Years ago, most people would wake up on Sunday mornings and get ready for church. Not so in the post-Christian community of today. That doesn’t mean everyone isn’t a believer, but that the culture as a whole has forgotten and abandoned their Christian roots and values. Today people don’t even think of church.
Our church buildings and programs alone really don’t have the appeal they did in the past. Instead it comes down to relationships. There’s no age with whom this is more telling than with young adults.
The alarming truth is that millennials, adults between 20 and 35 years old, are leaving the church…rapidly! The Barna Group reports that by the age of 29, 80% of those who were raised in the church will no longer be affiliated with a local body. Sadly, very few will reengage even in some other form of Christian gatherings such as Home Churches or Bible studies. Instead most of them will become part of the growing number of Nones and Dones. (Nones are those with no religious affiliation. Dones are those done with church.)
Recently I heard a short talk by Drew Dyck who writes about postmodernism and is an editor with Christianity Today. He believes that the smaller church is in a unique position to reach millennials in this post-Christian culture. Here are two reasons why:
- It can provide a better family atmosphere
Younger people will connect more with a family environment. They view church as a home, not so much an organization. As a pastor you are a home-maker. The Bibles says that we are family. We are part of the “Household of faith”.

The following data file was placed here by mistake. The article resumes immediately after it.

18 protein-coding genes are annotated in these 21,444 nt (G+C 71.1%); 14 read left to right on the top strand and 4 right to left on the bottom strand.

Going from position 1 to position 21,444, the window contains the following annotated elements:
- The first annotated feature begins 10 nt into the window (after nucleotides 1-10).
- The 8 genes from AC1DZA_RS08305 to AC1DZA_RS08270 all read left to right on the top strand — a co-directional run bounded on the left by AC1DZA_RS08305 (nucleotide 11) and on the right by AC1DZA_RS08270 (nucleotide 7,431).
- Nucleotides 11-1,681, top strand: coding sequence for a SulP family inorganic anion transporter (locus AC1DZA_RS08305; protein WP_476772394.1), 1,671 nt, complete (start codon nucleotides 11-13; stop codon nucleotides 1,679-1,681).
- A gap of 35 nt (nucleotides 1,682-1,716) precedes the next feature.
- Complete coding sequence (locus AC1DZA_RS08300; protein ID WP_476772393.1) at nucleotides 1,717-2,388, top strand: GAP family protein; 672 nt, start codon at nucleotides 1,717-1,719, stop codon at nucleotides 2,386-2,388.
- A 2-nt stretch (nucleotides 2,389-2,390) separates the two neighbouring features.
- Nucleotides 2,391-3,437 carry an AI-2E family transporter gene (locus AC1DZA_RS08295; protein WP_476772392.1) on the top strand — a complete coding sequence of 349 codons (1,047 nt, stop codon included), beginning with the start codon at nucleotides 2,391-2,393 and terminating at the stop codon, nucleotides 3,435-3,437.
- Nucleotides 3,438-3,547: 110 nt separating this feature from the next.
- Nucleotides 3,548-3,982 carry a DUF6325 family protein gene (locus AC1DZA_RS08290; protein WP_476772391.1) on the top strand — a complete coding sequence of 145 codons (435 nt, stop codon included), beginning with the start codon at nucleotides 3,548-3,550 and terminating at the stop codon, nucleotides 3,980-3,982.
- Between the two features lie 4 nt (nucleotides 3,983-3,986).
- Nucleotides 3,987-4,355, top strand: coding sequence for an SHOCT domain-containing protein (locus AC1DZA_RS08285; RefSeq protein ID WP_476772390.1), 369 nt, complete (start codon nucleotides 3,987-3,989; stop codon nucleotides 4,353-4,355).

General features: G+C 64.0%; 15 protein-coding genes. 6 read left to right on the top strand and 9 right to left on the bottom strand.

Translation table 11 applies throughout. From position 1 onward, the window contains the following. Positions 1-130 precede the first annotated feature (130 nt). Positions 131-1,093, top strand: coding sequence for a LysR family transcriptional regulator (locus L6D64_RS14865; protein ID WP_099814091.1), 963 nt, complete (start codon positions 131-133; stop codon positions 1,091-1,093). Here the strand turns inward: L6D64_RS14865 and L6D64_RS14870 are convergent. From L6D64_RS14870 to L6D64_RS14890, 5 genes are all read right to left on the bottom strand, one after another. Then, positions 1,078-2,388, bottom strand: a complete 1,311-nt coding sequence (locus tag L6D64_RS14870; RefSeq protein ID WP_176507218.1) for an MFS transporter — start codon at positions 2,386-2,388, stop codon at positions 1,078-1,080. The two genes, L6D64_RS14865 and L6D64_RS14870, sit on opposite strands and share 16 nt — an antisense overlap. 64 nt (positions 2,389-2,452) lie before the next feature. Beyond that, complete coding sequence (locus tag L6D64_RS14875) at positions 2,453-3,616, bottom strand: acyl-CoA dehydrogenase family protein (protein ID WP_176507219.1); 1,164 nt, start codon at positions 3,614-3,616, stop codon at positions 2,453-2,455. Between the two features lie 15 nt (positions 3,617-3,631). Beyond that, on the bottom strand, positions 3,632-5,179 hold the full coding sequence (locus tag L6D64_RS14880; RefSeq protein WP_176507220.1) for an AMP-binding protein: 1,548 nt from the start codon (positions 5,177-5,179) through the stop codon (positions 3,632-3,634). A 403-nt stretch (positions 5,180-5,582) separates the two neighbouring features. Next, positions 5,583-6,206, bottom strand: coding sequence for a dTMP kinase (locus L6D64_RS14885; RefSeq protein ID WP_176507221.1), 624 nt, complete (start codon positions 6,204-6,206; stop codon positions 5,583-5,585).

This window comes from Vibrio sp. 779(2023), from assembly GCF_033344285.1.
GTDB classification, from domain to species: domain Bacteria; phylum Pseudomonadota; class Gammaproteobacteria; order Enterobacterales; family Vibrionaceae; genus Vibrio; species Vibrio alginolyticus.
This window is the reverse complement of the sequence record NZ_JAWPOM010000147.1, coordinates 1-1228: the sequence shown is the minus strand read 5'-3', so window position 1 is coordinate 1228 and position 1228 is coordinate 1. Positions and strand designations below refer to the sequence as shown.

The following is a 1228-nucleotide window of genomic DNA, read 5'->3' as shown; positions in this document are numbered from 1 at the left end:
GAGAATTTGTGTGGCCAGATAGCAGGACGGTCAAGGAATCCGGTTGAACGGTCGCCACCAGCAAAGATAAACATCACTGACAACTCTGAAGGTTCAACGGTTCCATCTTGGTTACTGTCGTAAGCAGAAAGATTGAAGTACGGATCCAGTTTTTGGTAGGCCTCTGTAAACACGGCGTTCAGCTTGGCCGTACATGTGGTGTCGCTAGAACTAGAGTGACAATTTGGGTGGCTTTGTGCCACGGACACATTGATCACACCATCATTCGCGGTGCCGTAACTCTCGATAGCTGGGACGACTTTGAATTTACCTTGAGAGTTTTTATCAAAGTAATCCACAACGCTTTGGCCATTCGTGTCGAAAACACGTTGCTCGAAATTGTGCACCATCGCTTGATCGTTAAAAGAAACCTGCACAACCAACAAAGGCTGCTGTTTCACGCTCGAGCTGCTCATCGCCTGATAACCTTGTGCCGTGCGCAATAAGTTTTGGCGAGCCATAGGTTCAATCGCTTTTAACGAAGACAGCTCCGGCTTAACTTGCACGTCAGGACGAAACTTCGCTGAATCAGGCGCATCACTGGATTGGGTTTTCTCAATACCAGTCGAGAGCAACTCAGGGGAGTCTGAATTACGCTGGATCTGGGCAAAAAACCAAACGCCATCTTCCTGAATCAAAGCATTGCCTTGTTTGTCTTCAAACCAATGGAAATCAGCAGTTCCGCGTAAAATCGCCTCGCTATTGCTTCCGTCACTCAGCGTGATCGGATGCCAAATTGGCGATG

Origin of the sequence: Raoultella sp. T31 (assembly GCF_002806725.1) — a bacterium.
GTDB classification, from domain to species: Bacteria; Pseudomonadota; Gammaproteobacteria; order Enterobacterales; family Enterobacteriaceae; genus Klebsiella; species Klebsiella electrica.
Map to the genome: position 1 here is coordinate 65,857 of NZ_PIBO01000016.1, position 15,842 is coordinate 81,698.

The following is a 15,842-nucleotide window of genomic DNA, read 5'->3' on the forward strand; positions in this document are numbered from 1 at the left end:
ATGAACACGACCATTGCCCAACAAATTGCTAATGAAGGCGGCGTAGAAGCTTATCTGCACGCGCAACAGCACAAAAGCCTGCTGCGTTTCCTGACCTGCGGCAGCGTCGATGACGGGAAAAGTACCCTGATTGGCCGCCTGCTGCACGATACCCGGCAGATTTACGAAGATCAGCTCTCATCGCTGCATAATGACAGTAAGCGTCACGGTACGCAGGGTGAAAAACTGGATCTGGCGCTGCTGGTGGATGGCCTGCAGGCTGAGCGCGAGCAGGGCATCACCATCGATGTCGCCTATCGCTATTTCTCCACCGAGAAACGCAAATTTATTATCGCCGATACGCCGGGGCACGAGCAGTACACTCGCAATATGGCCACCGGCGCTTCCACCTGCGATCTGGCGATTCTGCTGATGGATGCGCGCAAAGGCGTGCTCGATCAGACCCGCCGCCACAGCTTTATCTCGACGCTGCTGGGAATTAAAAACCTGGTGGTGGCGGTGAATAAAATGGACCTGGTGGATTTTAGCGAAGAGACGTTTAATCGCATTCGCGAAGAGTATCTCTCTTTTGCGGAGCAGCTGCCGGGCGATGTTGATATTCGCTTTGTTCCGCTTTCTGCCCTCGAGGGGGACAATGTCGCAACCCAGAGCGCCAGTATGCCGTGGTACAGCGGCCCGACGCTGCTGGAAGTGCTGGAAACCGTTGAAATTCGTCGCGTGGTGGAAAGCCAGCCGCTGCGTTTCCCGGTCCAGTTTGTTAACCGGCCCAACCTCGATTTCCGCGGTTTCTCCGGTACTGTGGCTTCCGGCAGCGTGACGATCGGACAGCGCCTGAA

Technology hasn’t brought us together. We are more plugged in than ever before but arguably, we are more disconnected than ever before. The church may be the last bastion of connection, what we call fellowship. Drew says that churches that have intergenerational ministries are attractive and attracting young people.
- It can provide a safer place for skeptics
One thing that separates Millennials from the other age groups is that they are constantly asking “Why?” They don’t want to be blindly led. They want discussion, not lecture. Not to disparage our church services, but as a group, millennials are not impressed with the “show” of Sundays. They long for safe environments to express their doubts and worries. That’s where a small church wins out. It’s in authentic relationships they can be loved and experience God’s grace.
BEFORE YOU GO…
As part of our commitment to ongoing education, the Pacific Conference is hosting our next online learning, Reaching the Millennials by Thom Rainer. This will be offered via Zoom video conferencing on Wednesdays at 1:30 pm beginning June 13. You can sign up for the training here.
One Comment Add yours
Thanks Randy. A similar observation is being made here in South Korea now. There is growing emphasis on the small church even what we would call a house church. This is of course different than the mega church growth which South Korea has experienced in the past. It is requiring the denomination which OMS partners with to really do rethinking about the church.